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Debugging Memory Leaks in Visual Studio 2010 (c++)


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#1 harshman_chris   Members   -  Reputation: 184

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Posted 30 March 2013 - 05:00 PM

I am trying to debug memory leaks in my game application, which consists of a executable and a dynamic-link library.

 

This is the code I have added following some msdn pages. 

 

#define _CRTDBG_MAP_ALLOC
#include <stdlib.h>
#include <crtdbg.h>

#define DEBUG_NEW new(_NORMAL_BLOCK, __FILE__, __LINE__)
#define new DEBUG_NEW

int WINAPI WinMain(HINSTANCE hInstance,
					HINSTANCE hPrevInstance,
					LPSTR lpCmdLine,
					int nCmdShow)
{
	_CrtSetDbgFlag ( _CRTDBG_ALLOC_MEM_DF | _CRTDBG_LEAK_CHECK_DF );
	_CrtSetReportMode( _CRT_ERROR, _CRTDBG_MODE_DEBUG );

	init();

	int result = loop();

	deInit();

	return result;
}

 

 

My Output looks like this though:

 

Detected memory leaks!
Dumping objects ->
{298045} normal block at 0x0B0AB5F0, 32 bytes long.
 Data: <Threshold: 0.800> 54 68 72 65 73 68 6F 6C 64 3A 20 30 2E 38 30 30 
{298037} normal block at 0x0B0A3B30, 8 bytes long.
 Data: <        > 10 B3 0A 0B 00 00 00 00 
{298020} normal block at 0x0B0AB0E8, 32 bytes long.
 Data: <Middle Grey: 0.1> 4D 69 64 64 6C 65 20 47 72 65 79 3A 20 30 2E 31 
{298012} normal block at 0x0B0A3C60, 8 bytes long.
 Data: <        > C0 AF 0A 0B 00 00 00 00

 

 

As far as I know I should be getting file and line numbers at this point, I did fine something earlier on gamedev that talked about this, but it didn't seem to resolve my issue and the post was quite old.

 

So how can I get better information about debugging these memory leaks?



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#2 SiCrane   Moderators   -  Reputation: 9540

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Posted 30 March 2013 - 05:16 PM

Something you might want to try instead of MSVC's built in leak detector functions is Visual Leak Detector.

#3 harshman_chris   Members   -  Reputation: 184

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Posted 30 March 2013 - 08:50 PM

Something you might want to try instead of MSVC's built in leak detector functions is Visual Leak Detector.

 

Tried it and I like I seem, it is still hard to understand what some of the leaks mean though.



#4 eppo   Crossbones+   -  Reputation: 2360

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Posted 31 March 2013 - 03:44 AM

If there's always a leak reported at the same request number (e.g. 298012), you can define a custom allocation callback function to give you more information on the leak (you register these with _CrtSetAllocHook()).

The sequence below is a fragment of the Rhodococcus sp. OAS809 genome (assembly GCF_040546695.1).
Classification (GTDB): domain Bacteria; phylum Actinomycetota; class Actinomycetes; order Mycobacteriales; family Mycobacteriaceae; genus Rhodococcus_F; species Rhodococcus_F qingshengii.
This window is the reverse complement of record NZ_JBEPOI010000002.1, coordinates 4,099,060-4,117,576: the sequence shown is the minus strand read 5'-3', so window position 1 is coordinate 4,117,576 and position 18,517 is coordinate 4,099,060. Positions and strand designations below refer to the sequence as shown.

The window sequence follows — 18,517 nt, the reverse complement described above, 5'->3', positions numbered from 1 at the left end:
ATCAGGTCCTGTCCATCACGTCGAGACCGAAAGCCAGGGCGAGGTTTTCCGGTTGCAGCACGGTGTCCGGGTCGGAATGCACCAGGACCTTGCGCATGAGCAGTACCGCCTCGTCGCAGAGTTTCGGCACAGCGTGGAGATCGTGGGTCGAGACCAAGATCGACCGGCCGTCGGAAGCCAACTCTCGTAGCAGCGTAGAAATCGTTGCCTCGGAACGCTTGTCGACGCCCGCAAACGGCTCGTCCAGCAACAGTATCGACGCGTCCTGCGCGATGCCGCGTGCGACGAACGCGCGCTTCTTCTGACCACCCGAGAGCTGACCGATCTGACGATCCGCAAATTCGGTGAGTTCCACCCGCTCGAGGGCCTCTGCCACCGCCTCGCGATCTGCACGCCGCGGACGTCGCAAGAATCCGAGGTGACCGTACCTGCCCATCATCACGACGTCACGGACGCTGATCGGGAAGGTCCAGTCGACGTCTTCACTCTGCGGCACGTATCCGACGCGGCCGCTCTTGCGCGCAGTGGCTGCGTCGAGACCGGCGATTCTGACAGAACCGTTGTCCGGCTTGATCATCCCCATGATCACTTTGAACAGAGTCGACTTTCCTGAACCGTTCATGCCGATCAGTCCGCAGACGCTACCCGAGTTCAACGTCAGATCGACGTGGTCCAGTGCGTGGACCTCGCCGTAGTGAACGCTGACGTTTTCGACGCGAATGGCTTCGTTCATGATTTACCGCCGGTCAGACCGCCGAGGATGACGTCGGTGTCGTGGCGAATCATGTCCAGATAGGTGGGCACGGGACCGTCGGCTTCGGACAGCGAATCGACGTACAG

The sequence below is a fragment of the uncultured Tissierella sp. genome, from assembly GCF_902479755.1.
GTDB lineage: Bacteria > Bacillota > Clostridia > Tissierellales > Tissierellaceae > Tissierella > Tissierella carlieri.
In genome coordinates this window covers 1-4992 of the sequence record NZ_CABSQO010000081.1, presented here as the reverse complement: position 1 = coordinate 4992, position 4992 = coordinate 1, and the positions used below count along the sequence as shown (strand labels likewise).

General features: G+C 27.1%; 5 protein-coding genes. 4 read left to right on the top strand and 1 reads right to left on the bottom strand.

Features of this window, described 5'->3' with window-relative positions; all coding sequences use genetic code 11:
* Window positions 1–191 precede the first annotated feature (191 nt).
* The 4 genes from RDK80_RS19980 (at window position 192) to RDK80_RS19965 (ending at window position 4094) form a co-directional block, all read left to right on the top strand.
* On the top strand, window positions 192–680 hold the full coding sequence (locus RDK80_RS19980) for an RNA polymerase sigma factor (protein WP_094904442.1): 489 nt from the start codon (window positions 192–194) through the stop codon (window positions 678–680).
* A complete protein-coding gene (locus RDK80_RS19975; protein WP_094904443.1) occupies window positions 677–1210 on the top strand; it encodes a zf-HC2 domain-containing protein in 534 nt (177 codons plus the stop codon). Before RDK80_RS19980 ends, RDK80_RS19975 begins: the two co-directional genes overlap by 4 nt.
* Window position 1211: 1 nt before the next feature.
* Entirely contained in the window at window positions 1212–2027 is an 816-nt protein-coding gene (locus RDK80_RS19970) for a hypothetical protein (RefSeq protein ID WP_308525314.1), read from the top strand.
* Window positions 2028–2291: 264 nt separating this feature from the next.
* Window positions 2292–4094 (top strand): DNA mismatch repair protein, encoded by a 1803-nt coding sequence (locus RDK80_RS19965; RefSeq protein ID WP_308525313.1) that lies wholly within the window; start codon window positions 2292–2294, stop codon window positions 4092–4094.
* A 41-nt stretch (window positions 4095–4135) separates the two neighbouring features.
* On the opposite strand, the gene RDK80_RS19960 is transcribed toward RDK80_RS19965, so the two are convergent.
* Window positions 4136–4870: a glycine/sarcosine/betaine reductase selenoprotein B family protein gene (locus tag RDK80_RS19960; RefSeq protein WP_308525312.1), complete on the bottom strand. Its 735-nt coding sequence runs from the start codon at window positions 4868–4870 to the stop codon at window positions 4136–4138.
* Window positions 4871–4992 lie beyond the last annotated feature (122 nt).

If you then break on a specific request, the call stack will show you exactly where the leak occurred.

 

_CrtSetAllocHook(crtDebugMemAllocHook);

 

 

static int crtDebugMemAllocHook(int allocType, void *userData, size_t size, int blockType, long requestIndex, const unsigned char *fileName, int lineIndex){
 
   if(requestIndex == 298012) //break;
 
   return true;
}


#5 SpeedRun   Crossbones+   -  Reputation: 747

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Posted 31 March 2013 - 11:30 AM

I had written this tutorial a while back to help finding memory leaks.

Its still serving me well, so I think it should solve your problem as well

 

http://www.gamedev.net/blog/1369/entry-2253912-memory-leak-woes/



#6 incertia   Crossbones+   -  Reputation: 777

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Posted 31 March 2013 - 12:36 PM

I like to output the pointers of anything that could potentially have a memory leak, and then match it up with the CRT output.

For example, my log file may have something like this:
[3/31/2013 13:10:10:461] --------------- pWindow: 004BD750
[3/31/2013 13:10:10:461] --------------- pController: 004754B8
[3/31/2013 13:10:10:461] --------------- pMouse: 004BD6C0
[3/31/2013 13:10:10:461] --------------- pKeyboard: 004C08E8
and if CRT says 004BD750 has a memory leak, then I know where to go to fix it.
what

#7 Khatharr   Crossbones+   -  Reputation: 2958

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Posted 31 March 2013 - 06:02 PM


Something you might want to try instead of MSVC's built in leak detector functions is Visual Leak Detector.

 
Tried it and I like I seem, it is still hard to understand what some of the leaks mean though.


VLD should take you directly to the allocation that isn't being freed. That's the best anything can do for you.

Are you not using smart pointers?
void hurrrrrrrr() {__asm sub [ebp+4],5;}

There are ten kinds of people in this world: those who understand binary and those who don't.

#8 Vlad86   Members   -  Reputation: 130

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Posted 04 April 2013 - 08:47 PM

I use this type of implementation for this: http://www.flipcode.com/archives/How_To_Find_Memory_Leaks.shtml

Doesn't work on malloc etc.

 

It will make your code really slow, but the awesome thing is.. you can add some extra functionality:

-Record when the memory block was allocated.

-Reset you memory-track-table

-Output the table when you like to a file

-etc.


Edited by Vlad86, 04 April 2013 - 09:01 PM.





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